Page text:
What is the most stressful situation you could imagine?
Try this one on for size: the Macondo well has blown out, killing 11 workers and spewing thousands of barrels of oil into the Gulf of Mexico. Birds, marine mammals and fish are dying. Oil is heading towards sensitive coastline.
Plans A, B and C haven’t worked and BP, the London-based petroleum company, is running out of alphabet. Time to bring in the Canadians.
Three young engineers with Welaptega Marine in Halifax returned home in mid-July after assisting BP in its efforts to repair the ruptured Macondo well.
James Kesten (BEng’08) and Tyler de Gier (BEng’08), who studied mechanical engineering at Dalhousie, spent several weeks at the spill site leading up to the successful capping of the well on July 15. A third Welaptega mechanical engineer, 3-D modelling expert Marie MacCormick (BEng’07) worked out of BP’s Houston, Texas office for the duration. She’s also a Dal grad.
“BP is already a client of ours, so for me, it was a matter of reminding them that we were here as a resource,” says Tony Hall, owner of Welaptega Marine, a subsea engineering support firm specializing in marine imaging technologies for the offshore petroleum industry. “I can’t say enough about my people. Here they are in their mid-20s parachuted into an extremely high pressure situation to help solve one of the biggest offshore incidents in history.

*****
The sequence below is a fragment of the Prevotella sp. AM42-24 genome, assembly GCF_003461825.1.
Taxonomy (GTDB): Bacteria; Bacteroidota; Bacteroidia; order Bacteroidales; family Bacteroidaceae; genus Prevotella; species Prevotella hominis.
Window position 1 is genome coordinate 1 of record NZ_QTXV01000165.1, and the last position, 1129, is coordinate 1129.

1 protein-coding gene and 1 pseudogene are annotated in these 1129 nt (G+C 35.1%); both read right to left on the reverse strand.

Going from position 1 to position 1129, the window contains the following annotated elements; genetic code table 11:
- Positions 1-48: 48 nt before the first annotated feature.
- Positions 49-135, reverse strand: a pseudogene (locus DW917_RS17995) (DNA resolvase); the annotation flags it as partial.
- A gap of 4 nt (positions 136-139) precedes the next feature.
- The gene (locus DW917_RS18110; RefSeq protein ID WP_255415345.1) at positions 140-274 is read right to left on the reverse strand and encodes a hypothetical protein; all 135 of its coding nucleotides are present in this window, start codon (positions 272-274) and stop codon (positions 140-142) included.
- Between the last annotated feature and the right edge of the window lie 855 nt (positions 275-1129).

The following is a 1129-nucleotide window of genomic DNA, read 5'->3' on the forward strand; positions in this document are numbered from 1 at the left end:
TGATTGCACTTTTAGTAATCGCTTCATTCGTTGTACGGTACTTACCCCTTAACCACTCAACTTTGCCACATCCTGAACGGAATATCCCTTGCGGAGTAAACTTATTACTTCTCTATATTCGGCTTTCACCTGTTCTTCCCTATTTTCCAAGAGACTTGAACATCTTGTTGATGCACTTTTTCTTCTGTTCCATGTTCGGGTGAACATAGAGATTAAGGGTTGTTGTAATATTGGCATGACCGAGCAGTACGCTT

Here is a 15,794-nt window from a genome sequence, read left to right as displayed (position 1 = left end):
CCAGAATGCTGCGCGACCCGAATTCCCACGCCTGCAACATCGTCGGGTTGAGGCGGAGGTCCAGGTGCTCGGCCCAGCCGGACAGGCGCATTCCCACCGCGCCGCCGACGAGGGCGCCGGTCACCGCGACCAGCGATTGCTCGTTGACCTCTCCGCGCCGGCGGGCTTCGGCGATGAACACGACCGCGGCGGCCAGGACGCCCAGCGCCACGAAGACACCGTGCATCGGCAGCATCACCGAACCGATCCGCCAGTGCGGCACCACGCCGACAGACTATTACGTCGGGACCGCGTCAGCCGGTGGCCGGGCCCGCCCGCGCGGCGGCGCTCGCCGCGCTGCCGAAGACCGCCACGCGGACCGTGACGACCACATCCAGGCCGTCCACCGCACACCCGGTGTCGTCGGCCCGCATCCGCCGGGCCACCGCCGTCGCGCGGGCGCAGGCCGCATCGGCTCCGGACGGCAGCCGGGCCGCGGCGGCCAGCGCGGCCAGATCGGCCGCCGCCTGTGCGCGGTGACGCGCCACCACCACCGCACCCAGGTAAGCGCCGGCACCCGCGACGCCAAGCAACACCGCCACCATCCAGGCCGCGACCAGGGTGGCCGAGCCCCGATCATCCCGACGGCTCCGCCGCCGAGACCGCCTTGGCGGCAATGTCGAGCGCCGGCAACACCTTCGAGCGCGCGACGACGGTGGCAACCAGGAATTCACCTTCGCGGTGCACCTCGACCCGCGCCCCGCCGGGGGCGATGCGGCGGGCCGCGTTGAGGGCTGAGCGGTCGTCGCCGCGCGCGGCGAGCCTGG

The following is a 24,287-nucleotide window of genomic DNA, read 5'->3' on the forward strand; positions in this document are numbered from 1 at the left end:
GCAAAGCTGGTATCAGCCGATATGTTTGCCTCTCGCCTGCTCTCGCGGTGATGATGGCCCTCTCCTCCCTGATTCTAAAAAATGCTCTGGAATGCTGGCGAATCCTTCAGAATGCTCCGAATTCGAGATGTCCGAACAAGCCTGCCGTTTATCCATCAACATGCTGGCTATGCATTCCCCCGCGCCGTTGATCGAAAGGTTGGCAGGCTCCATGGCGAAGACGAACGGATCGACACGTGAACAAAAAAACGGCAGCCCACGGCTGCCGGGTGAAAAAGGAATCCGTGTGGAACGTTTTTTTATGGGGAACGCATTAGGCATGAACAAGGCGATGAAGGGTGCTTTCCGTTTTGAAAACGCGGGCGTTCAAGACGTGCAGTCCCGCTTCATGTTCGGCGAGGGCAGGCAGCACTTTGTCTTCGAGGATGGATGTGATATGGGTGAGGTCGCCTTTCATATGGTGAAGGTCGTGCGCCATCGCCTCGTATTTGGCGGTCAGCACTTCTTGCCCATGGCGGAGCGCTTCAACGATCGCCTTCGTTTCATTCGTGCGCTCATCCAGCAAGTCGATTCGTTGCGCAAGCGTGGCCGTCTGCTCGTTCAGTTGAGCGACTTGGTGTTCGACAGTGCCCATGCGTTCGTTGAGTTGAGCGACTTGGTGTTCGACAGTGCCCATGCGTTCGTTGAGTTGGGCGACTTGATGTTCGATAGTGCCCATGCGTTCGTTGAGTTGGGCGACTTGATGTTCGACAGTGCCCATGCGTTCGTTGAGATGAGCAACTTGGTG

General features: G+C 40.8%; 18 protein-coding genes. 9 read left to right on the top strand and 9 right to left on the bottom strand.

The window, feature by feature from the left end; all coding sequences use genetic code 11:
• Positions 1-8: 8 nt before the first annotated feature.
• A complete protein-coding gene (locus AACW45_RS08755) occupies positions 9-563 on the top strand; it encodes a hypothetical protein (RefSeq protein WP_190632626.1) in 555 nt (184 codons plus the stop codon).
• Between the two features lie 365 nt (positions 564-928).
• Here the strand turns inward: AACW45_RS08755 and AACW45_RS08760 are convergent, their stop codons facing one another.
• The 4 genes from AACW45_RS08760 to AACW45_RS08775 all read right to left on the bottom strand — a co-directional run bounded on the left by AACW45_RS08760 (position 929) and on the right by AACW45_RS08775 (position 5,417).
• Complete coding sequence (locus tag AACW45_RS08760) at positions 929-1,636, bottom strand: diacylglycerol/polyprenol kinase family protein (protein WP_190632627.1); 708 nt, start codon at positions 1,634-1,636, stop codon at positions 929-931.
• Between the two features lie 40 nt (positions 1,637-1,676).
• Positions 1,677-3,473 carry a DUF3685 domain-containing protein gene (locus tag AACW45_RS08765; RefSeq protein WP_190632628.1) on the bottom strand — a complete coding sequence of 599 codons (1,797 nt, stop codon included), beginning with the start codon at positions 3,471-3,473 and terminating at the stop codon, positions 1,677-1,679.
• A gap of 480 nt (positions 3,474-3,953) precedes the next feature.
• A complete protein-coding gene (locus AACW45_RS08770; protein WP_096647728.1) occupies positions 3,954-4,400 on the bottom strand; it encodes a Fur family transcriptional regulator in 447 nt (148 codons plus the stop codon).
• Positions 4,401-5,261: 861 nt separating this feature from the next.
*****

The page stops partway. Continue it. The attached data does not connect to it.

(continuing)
“The quality of the people we get from Dalhousie is phenomenal.”
Without going into too much detail – Welaptega is not authorized to divulge the exact nature of the work – the job was to create a 3D model of the blown well, passing on the data to BP in its quest to plug the gushing wellhead. Based on a ship, Mr. Kesten and Mr. de Gier used a minivan-sized remotely operated vehicle sent down from the ship to get the photographs needed, while on shore, Ms. MacCormick, created the accurate 3D models.
“When I first heard what happened, I was thinking that what we do could definitely help,” says Mr. Kesten, 25, who first came to work at Welaptega on a co-op placement and was hired on after graduation in 2008. “When we finally did get the call, we were choppering into the site less than 12 hours later. It looked like a war zone.”
“It was high pressure, definitely,” adds Mr. de Gier, 25. “But at the same time, it was all about safety and doing it right.”
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